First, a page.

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Kay's Originals Vol. 1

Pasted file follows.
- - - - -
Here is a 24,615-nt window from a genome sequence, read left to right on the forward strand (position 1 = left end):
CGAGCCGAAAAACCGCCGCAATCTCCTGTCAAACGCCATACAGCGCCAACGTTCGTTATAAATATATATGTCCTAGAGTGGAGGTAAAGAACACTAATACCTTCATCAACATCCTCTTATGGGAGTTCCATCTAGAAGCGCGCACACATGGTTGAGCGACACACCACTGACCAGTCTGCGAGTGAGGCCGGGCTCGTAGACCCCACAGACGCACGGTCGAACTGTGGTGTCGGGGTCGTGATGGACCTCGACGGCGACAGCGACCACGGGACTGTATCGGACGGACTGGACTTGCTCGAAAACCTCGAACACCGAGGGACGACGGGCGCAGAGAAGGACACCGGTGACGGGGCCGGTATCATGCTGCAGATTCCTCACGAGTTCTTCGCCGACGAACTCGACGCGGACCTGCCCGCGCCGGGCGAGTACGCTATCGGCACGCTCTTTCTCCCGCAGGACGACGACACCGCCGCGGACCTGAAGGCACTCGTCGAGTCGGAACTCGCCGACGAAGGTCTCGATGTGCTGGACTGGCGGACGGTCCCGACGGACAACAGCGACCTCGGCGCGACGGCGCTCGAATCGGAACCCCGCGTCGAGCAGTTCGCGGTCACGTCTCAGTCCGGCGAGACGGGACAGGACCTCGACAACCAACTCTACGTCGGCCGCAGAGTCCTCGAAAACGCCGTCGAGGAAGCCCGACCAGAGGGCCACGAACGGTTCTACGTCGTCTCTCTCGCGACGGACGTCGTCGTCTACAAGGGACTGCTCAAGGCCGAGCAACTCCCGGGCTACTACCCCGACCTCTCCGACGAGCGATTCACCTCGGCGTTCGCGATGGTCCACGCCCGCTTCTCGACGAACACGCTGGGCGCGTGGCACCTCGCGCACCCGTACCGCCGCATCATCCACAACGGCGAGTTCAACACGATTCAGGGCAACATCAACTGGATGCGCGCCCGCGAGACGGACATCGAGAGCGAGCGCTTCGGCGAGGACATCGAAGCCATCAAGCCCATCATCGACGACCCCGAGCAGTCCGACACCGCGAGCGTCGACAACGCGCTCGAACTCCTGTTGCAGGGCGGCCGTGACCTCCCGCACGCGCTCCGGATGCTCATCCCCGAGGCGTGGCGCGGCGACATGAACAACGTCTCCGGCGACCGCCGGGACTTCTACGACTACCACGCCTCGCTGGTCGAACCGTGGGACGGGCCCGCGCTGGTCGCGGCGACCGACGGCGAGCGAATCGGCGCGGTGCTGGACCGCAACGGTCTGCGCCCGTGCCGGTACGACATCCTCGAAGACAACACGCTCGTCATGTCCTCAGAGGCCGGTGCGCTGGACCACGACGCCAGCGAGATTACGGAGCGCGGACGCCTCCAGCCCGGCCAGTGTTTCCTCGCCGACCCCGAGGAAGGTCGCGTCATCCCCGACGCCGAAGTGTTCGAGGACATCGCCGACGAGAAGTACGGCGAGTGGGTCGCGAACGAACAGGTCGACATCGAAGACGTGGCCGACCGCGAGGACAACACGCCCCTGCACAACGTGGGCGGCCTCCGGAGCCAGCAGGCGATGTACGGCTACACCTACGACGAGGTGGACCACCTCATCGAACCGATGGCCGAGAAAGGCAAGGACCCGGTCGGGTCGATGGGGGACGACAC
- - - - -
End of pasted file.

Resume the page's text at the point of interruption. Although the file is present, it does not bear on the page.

BIOGRAPHICAL SKETCHES. 17 Mr. Arnot, in his day, enjoyed an unusually large share of local popularity, proceeding from a combination of circumstances-his extraordinary figure, his abilities, his public spirit, his numerous eccentricities, and his caustic wit and humour. The reverse of Falstaif in figure, he resembled that creature of ima,u' lnation in being not only witty himself, but the cause of wit in others. The jest of Henry Erskine, who, meeting him in the act of eating a spelding or dried haddock, complimented him on looking so like his meat, was but one of many which his extraordinary tenuity gave rise to. Going alongst the North Bridge one day, Mr. Arnot, who was of so extremely na'vaus and irritable a disposition that he appeared, when walking the streets as if constantly under the apprehension of some impending danger, was suddenly surrounded by half-a-dozen unruly curs in the course of their gambols. This was a trying situation for a man of his weak nerves j but he wanted only presence of mind, not courage, and the latter, after a second or two, came to his aid. It rose with the occasion, and he began to brandish his stick ; striking right and left, in front and in rear, with a rapidity and vigour that kept the enemy at bay, and made himself, in a twinkling, the centre of a canine circle. The resolution, however, which had come so opportunely to his assistance on this occasion, in the end gave way. Perceiving a break in the enemy's lines, he bolted through, turned again round, and thus, keeping the foe in front, retreated, still flourishing his stick, till he got his back against a wall, where, though it does not appear that he was pursued by the dogs, he continued the exercise of his cudgel for some time with unabated vigour, a8 if still in contact with the enemy, to the great amusement of the bystanders, amongst whom recognising a young man whom he knew, he roared out to him in a voice almost inarticulate with excessive agitation-" W-1, you scoundrel ! why did you not assist me when you saw me in such danger 4" The man whom nervous disease placed in this grotesque attitude was originally of an intrepid mind, as is sufficiently proved by several incidents in his early life. One of them was his riding to the end of the Pier of Leith on a spirited horse, when the waves were dashing over it in such a way as to impress every onlooker with the belief that he could not fail to be swept into the sea. Another was his accepting the challenge of an anonymous foe, who took offence at a political pamphlet he had written. This person called on him to meet him in the King's Park, naming the particular place and time. Mr. h o t repaired to the spot at the appointed hour; but, though he waited long, no antagonist presented himself. In his professional capacity he was guided by a sense of honour, and of moral obligation, to which he never scrupled to sacrifice his interests. He would take in hand no one cause, of the justice and legality of which he was not perfectly satisfied. On one occasion, a case being submitted to his consideration, which seemed to him to possess neither of these qualifications-" Pray," said he, with a grave countenance to the intending litigant, "what do you suppose me to bet" -<'Why,'' answered the latter, "I understand you to be a lawyer."-"I D
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